From his slick jazz-inspired productions to his smooth collaborations, the producer let us in on his evolving sound and his upcoming EP “Venology”.


It goes without saying, but putting your music on shuffle and discovering a new hidden gem is top-tier satisfaction. Whether it be a warming throwback that suddenly leaves you basking in nostalgia or a thumping new banger that instantly speeds up your heart rate, the sudden overwhelming feeling of euphoria is unmatched and that is how we felt when we first heard producer Venna. Between the honeyed sax-led melodies and the hazy heady basslines, the south Londoner easily navigates jazz-flecked soundscapes and shapes them into his own razor-sharp productions that ooze a laid back charm.

Having made an appearance on Knucks’ “Standout” last year, the northwest rapper returns the favour for Venna’s single “Standard”, exchanging hip-hop-driven beats for a soothing sunset-ready vibe. And while the producer invites us into his intimate and carefree world for the single, his latest release “Avenue B” is where we clearly see the artist’s skills roam wild. Effortlessly chopping smooth piano chords with oscillating harmonies, the skilled saxophonist perfectly captures those final hazy summer days, where the thick air is dispelled by cool breezes and the beating sun continues late into the evening. Weaving glistening chimes with a soulful bass, the artist breaks free sonically from all genre norms and creates his own signature lane.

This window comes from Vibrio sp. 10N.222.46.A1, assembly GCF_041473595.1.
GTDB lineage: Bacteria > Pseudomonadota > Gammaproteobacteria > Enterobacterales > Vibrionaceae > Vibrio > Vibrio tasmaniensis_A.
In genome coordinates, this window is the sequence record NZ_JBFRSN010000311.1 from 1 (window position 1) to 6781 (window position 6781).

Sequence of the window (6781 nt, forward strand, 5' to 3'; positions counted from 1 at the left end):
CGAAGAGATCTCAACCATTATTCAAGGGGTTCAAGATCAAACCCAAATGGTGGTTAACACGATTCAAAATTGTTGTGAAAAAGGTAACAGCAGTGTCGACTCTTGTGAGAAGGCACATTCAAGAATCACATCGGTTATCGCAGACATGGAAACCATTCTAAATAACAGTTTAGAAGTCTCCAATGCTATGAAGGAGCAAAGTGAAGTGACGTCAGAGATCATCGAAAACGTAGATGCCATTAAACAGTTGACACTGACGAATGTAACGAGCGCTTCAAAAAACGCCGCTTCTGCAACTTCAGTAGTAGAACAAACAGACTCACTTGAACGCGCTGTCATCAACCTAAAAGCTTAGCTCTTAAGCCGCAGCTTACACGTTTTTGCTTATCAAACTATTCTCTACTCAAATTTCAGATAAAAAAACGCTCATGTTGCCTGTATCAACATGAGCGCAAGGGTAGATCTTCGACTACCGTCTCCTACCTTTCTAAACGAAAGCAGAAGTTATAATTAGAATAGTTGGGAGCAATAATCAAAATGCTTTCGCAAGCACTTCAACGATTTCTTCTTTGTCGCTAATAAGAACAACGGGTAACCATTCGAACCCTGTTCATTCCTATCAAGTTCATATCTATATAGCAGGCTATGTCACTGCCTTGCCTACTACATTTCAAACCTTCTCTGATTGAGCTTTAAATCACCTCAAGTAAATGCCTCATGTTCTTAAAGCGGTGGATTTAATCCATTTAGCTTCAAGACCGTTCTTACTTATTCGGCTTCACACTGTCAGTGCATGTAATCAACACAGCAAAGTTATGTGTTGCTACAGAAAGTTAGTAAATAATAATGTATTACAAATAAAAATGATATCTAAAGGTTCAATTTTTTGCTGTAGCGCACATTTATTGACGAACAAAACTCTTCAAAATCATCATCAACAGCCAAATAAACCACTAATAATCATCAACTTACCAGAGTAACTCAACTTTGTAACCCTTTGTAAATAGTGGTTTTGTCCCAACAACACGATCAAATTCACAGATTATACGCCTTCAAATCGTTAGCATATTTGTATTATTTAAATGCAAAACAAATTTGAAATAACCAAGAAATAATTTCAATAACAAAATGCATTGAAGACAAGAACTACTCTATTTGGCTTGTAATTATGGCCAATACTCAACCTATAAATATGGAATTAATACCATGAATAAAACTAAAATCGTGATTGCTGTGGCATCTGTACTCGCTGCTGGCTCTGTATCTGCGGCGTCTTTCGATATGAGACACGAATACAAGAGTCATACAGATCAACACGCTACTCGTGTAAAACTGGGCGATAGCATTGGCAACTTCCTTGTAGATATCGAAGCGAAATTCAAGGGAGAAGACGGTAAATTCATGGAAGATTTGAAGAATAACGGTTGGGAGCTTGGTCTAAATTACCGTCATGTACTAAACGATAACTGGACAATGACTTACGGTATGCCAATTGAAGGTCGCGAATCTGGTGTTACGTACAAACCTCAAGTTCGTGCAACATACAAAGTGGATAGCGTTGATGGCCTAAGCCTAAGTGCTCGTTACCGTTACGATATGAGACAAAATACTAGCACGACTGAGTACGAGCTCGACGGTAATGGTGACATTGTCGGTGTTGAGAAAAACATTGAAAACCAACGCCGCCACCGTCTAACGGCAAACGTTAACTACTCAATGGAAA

“I feel like I’m an old man in a young man’s body,” Venna laughs through our mid-morning Zoom call. “I’m an old soul. The music I make is very mature, it’s not necessarily what my generation would go for if that makes sense.”

Due to release his upcoming project “Venology” later this year, the artist revealed that EP is an ideal snapshot of who is his and how jazz isn’t just for a mature audience.

Check out the interview below now…

What have you been up to today? I know it’s like 12 pm, but have you been up to anything fun?
No, not really. I woke up went and got some breakfast. Average day, Nothing crazy to be fair! I’ve got studio later, and I’m planning a short film at the moment as well.

A short film, what’s that about?
It’s for a project. We’re trying to do something, because I can’t do visuals for all the tunes, but I want to try and do something for all of them if that makes sense.

You’ve finished your EP now is that correct? When did you finish it? Was it this year or last year?
The music got made last year, but it got mixed and mastered this year.

And with everything that kinda happened last year with the pandemic and lockdown, do you feel like your creativity was affected when creating the EP?
I think it helped it you know, I think it enhanced it!

And you’re going to release it at the end of August, which is so exciting! How would you describe your growth and journey?
My mum put me in loads of music lessons from when I was six. She wouldn’t let me go play football on the weekends, so it was just music every Saturday. I learned to play classical piano and I did all the grades and exams, but I didn’t really like it, it was too regimental and too to the book. I think music should be more experimental. I did that until I was 12. I told my mom I wanted to try something else and she asked me what and I said saxophone and from then it’s been cool.

What made you realise this is what you wanted to do as a career path?